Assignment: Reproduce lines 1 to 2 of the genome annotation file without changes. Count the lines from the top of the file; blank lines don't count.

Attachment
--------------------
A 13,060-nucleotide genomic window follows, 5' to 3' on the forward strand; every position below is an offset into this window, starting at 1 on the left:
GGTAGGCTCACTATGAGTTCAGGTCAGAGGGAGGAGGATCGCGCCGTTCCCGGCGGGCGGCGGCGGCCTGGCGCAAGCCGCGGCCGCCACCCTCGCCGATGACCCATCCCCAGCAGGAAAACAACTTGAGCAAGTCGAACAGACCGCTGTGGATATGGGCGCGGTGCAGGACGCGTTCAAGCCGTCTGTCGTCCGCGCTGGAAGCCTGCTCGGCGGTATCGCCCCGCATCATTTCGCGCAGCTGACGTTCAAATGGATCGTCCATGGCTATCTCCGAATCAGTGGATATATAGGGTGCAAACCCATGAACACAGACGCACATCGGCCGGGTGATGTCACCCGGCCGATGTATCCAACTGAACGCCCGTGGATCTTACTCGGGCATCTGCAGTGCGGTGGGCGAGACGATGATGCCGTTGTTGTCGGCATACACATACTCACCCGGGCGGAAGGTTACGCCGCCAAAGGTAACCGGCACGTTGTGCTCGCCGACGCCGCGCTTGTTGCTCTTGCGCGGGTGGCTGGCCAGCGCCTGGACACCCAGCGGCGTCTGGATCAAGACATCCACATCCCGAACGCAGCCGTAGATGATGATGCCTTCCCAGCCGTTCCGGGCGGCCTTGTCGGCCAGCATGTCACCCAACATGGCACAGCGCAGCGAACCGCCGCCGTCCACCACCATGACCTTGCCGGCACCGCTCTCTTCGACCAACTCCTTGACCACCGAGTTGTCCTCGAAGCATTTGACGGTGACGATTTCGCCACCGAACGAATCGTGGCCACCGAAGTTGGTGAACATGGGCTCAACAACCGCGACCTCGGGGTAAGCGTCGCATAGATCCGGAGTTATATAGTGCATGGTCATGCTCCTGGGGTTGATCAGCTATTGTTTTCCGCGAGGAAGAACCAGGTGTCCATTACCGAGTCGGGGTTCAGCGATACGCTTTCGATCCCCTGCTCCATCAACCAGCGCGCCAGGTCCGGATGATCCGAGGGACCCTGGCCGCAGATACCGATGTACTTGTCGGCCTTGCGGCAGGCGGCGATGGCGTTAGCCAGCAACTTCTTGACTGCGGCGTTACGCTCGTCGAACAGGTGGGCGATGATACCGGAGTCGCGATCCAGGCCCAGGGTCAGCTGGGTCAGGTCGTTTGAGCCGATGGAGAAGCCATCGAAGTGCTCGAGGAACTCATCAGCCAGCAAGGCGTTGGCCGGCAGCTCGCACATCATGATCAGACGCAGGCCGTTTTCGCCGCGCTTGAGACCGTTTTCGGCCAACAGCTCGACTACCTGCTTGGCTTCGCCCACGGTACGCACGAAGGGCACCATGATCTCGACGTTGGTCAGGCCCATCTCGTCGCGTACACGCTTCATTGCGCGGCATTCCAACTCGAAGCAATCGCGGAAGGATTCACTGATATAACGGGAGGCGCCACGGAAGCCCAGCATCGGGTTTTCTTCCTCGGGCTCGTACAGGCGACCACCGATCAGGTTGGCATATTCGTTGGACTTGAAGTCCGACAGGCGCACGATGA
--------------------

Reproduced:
A 13,060-nucleotide genomic window follows, 5' to 3' on the forward strand; every position below is an offset into this window, starting at 1 on the left:
GGTAGGCTCACTATGAGTTCAGGTCAGAGGGAGGAGGATCGCGCCGTTCCCGGCGGGCGGCGGCGGCCTGGCGCAAGCCGCGGCCGCCACCCTCGCCGATGACCCATCCCCAGCAGGAAAACAACTTGAGCAAGTCGAACAGACCGCTGTGGATATGGGCGCGGTGCAGGACGCGTTCAAGCCGTCTGTCGTCCGCGCTGGAAGCCTGCTCGGCGGTATCGCCCCGCATCATTTCGCGCAGCTGACGTTCAAATGGATCGTCCATGGCTATCTCCGAATCAGTGGATATATAGGGTGCAAACCCATGAACACAGACGCACATCGGCCGGGTGATGTCACCCGGCCGATGTATCCAACTGAACGCCCGTGGATCTTACTCGGGCATCTGCAGTGCGGTGGGCGAGACGATGATGCCGTTGTTGTCGGCATACACATACTCACCCGGGCGGAAGGTTACGCCGCCAAAGGTAACCGGCACGTTGTGCTCGCCGACGCCGCGCTTGTTGCTCTTGCGCGGGTGGCTGGCCAGCGCCTGGACACCCAGCGGCGTCTGGATCAAGACATCCACATCCCGAACGCAGCCGTAGATGATGATGCCTTCCCAGCCGTTCCGGGCGGCCTTGTCGGCCAGCATGTCACCCAACATGGCACAGCGCAGCGAACCGCCGCCGTCCACCACCATGACCTTGCCGGCACCGCTCTCTTCGACCAACTCCTTGACCACCGAGTTGTCCTCGAAGCATTTGACGGTGACGATTTCGCCACCGAACGAATCGTGGCCACCGAAGTTGGTGAACATGGGCTCAACAACCGCGACCTCGGGGTAAGCGTCGCATAGATCCGGAGTTATATAGTGCATGGTCATGCTCCTGGGGTTGATCAGCTATTGTTTTCCGCGAGGAAGAACCAGGTGTCCATTACCGAGTCGGGGTTCAGCGATACGCTTTCGATCCCCTGCTCCATCAACCAGCGCGCCAGGTCCGGATGATCCGAGGGACCCTGGCCGCAGATACCGATGTACTTGTCGGCCTTGCGGCAGGCGGCGATGGCGTTAGCCAGCAACTTCTTGACTGCGGCGTTACGCTCGTCGAACAGGTGGGCGATGATACCGGAGTCGCGATCCAGGCCCAGGGTCAGCTGGGTCAGGTCGTTTGAGCCGATGGAGAAGCCATCGAAGTGCTCGAGGAACTCATCAGCCAGCAAGGCGTTGGCCGGCAGCTCGCACATCATGATCAGACGCAGGCCGTTTTCGCCGCGCTTGAGACCGTTTTCGGCCAACAGCTCGACTACCTGCTTGGCTTCGCCCACGGTACGCACGAAGGGCACCATGATCTCGACGTTGGTCAGGCCCATCTCGTCGCGTACACGCTTCATTGCGCGGCATTCCAACTCGAAGCAATCGCGGAAGGATTCACTGATATAACGGGAGGCGCCACGGAAGCCCAGCATCGGGTTTTCTTCCTCGGGCTCGTACAGGCGACCACCGATCAGGTTGGCATATTCGTTGGACTTGAAGTCCGACAGGCGCACGATGA